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Hamdanids in 955 during the rule of Sayf ad-Dawla.
|Religion|| Shia Islam |
(including Alawiism )
|Historical era||Middle Ages|
• Husayn ibn Hamdan establishes himself as leader of Al-Jazira for the Abbasids.
• Sayf al-Dawla establishes himself in Aleppo after successfully countering the Ikhshidids of Egypt.
|Today part of|
|Historical Arab states and dynasties|
The Hamdanid dynasty (Arabic : حمدانيون, romanized: Ḥamdānyūn) was a Shia Muslim Arab dynasty of northern Mesopotamia and Syria (890–1004). They descended from the ancient Banu Taghlib Christian tribe of Mesopotamia and Eastern Arabia.
The Hamdanid dynasty was founded by Hamdan ibn Hamdun. By 892–893, he was in possession of Mardin, after fighting the Kharijites of the Jazira.In 895 Caliph al-Mutadid invaded, and Hamdan fled Mardin.
Hamdan's son Husayn, who was at Ardumusht, joined the caliph's forces.Hamdan later surrendered to the caliph and was imprisoned. In December 908, Husayn conspired to establish Ibn al-Mu'tazz as Caliph. Having failed, Husayn fled until he asked for mediation through his brother Ibrahim. Upon his return he was made governor of Diyar Rabi'a. In 916, Husayn, due to a disagreement with vizier Ali b. Isa, revolted, was captured, imprisoned, and executed in 918.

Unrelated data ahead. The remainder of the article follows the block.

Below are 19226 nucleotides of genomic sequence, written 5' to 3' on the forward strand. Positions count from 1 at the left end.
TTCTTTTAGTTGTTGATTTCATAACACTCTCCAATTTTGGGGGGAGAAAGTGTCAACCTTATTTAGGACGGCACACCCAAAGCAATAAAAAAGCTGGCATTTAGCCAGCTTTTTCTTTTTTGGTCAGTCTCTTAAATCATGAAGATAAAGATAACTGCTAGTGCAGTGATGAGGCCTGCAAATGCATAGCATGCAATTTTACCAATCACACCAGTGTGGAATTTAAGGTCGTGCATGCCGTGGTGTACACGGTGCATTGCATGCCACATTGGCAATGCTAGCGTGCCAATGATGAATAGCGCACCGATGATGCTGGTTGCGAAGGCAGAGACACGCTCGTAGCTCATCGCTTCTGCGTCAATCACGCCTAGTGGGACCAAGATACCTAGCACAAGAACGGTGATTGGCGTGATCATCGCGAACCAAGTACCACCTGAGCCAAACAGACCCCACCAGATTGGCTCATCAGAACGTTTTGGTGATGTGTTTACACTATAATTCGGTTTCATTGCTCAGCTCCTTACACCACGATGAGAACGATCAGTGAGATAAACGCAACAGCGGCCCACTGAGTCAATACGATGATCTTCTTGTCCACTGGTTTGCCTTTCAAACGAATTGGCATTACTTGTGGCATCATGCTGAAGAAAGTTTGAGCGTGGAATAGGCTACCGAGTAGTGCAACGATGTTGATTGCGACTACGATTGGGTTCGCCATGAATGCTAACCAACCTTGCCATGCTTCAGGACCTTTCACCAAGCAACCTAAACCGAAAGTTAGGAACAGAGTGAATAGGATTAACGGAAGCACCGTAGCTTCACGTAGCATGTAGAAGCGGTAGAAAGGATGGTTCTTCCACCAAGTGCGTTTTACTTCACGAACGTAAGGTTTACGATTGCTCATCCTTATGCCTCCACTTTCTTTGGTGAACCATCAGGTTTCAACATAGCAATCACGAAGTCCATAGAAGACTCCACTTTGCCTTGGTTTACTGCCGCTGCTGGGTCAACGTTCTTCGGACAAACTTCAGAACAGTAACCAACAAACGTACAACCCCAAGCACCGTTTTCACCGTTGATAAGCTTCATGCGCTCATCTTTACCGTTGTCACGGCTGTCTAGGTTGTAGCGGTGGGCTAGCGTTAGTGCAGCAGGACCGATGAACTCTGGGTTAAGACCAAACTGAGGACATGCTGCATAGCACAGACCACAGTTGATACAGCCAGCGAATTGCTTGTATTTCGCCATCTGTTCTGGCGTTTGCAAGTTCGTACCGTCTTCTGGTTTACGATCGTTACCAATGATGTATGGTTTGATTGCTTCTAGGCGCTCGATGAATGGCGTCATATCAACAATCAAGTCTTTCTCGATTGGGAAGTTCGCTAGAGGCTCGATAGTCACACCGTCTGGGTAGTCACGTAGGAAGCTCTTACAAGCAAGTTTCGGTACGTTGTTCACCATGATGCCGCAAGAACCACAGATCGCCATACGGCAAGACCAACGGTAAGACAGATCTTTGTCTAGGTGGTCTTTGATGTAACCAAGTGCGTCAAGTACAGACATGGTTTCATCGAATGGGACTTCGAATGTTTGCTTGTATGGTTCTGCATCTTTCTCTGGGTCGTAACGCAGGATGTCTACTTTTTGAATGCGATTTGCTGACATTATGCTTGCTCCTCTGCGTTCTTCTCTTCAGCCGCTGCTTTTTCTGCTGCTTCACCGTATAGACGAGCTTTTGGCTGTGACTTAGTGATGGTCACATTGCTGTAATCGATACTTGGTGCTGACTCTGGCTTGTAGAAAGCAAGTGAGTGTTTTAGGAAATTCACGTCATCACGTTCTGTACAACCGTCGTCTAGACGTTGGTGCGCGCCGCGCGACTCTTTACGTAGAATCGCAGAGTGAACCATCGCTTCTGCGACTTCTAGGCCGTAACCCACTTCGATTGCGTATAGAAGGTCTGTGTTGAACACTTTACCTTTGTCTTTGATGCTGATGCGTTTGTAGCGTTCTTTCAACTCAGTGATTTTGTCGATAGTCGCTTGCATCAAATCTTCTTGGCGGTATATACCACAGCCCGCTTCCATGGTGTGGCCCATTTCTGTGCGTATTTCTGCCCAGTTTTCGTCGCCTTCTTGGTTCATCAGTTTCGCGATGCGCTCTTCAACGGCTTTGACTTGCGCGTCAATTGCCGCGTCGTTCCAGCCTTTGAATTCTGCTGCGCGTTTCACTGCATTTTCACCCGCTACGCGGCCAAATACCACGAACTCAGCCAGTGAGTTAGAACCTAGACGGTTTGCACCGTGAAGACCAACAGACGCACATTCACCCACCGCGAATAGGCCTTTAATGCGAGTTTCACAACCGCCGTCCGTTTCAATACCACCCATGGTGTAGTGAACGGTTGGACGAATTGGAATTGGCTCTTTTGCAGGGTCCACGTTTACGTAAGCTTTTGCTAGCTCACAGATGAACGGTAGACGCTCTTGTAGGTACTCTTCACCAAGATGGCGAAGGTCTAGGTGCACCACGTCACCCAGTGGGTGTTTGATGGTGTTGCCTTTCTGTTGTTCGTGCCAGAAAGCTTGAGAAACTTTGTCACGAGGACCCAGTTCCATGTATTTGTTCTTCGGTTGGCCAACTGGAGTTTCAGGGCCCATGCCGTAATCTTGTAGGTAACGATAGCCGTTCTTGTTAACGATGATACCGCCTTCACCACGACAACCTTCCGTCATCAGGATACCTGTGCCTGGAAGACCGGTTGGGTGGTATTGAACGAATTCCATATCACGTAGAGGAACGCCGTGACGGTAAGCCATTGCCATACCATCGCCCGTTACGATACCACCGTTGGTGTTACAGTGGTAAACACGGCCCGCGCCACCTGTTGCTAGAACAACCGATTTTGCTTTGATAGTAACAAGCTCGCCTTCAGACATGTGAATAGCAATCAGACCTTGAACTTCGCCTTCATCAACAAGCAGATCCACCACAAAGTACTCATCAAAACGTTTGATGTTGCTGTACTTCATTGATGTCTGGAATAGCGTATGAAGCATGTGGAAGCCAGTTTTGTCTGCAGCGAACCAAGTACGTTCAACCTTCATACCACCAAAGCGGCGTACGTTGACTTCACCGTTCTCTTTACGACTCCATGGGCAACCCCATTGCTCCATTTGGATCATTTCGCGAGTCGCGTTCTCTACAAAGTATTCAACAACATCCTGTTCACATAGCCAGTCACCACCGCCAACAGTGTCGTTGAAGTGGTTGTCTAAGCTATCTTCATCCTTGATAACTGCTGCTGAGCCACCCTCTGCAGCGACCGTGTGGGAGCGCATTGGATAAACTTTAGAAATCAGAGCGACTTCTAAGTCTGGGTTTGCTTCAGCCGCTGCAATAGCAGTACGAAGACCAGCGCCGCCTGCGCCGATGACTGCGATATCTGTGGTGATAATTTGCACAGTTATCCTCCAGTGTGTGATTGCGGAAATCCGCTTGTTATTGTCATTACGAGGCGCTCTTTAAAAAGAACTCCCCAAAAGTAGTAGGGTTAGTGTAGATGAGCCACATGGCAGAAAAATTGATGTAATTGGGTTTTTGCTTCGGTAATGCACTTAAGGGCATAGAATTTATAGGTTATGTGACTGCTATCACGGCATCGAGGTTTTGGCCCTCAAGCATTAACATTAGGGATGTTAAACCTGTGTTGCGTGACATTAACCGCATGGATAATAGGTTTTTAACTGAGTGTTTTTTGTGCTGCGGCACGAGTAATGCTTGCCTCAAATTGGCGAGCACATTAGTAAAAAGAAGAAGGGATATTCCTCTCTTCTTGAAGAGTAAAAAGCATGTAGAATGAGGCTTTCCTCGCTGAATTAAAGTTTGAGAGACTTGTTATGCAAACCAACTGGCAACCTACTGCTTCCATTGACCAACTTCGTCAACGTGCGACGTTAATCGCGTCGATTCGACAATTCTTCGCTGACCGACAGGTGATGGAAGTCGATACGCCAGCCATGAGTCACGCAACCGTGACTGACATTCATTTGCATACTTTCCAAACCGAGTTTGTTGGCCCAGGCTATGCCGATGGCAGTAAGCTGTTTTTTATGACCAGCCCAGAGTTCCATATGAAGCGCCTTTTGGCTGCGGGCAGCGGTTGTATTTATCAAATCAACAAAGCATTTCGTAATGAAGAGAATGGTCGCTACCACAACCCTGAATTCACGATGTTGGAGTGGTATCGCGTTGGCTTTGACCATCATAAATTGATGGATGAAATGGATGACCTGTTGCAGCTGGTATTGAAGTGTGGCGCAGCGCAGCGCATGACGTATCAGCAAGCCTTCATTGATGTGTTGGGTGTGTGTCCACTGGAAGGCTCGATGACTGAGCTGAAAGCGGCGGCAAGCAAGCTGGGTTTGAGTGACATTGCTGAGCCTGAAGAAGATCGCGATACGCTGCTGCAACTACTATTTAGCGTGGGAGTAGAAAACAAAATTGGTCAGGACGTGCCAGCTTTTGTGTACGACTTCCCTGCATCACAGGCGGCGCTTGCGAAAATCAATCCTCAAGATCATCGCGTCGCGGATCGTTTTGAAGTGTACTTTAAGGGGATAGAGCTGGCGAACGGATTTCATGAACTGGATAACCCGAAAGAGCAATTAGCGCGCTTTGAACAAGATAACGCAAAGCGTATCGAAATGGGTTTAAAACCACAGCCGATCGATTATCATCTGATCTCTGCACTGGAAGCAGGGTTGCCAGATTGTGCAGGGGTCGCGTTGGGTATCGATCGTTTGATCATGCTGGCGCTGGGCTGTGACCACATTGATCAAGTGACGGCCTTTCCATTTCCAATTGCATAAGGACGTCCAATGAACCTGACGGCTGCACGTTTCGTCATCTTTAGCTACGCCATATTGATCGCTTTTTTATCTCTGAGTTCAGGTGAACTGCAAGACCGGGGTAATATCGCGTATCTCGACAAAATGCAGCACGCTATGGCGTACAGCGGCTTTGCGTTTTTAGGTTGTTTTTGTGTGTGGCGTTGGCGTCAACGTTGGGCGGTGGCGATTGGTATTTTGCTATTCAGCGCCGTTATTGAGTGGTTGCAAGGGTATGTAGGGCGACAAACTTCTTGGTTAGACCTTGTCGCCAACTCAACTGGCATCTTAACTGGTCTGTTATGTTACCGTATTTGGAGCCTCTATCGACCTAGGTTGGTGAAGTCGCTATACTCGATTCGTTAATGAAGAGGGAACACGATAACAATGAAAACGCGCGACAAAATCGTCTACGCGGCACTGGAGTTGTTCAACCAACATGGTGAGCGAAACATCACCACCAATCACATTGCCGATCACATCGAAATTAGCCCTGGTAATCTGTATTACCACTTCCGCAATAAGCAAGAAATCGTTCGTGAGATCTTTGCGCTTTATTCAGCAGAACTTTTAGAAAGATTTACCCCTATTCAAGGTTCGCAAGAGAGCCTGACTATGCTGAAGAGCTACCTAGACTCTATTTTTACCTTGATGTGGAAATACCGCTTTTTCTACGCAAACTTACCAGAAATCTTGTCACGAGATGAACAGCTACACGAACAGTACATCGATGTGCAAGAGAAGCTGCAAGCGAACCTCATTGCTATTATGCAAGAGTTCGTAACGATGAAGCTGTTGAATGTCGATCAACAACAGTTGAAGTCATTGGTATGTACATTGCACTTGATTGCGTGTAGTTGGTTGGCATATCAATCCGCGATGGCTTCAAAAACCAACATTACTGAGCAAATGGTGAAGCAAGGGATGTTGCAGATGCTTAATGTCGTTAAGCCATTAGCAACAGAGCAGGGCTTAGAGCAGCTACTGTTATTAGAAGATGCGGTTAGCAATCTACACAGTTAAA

Hamdan's other son, Abdallah, was made governor of Mosul in 905–906.He conducted campaigns against the Kurds in that region and in 913-914 was dismissed from his post and subsequently revolted. Abdallah submitted himself to Mu'nis, and with his pardon was made governor of Mosul in 914-915. During his brother Husayn's revolt, both he and his brother Ibrahim were temporarily imprisoned. By 919, Abdallah was commanding an army against Yusuf b. Abi l'Sadj, governor of Adharbaydjan and Armenia.
The rule of Hassan Nasir al-Dawla (929–968), governor of Mosul and Diyar Bakr, was sufficiently tyrannical to cause him to be deposed by his own family.
His lineage still ruled in Mosul, a heavy defeat by the Buyids in 979 notwithstanding, until 990. After this, their area of control in northern Iraq was divided between the Uqaylids and the Marwanids.
Ali Sayf al-Dawla 'Sword of the State' ruled (945–967) northern Syria from Aleppo, and became the most important opponent of the Christian Byzantine Empire's re-expansion. His court was a centre of culture, thanks to its nurturing of Arabic literature, but it lost this status after the Byzantine conquest of Aleppo.
To stop the Byzantine advance, Aleppo was put under the suzerainty of the Fatimids in Egypt, but in 1003 the Fatimids deposed the Hamdanids.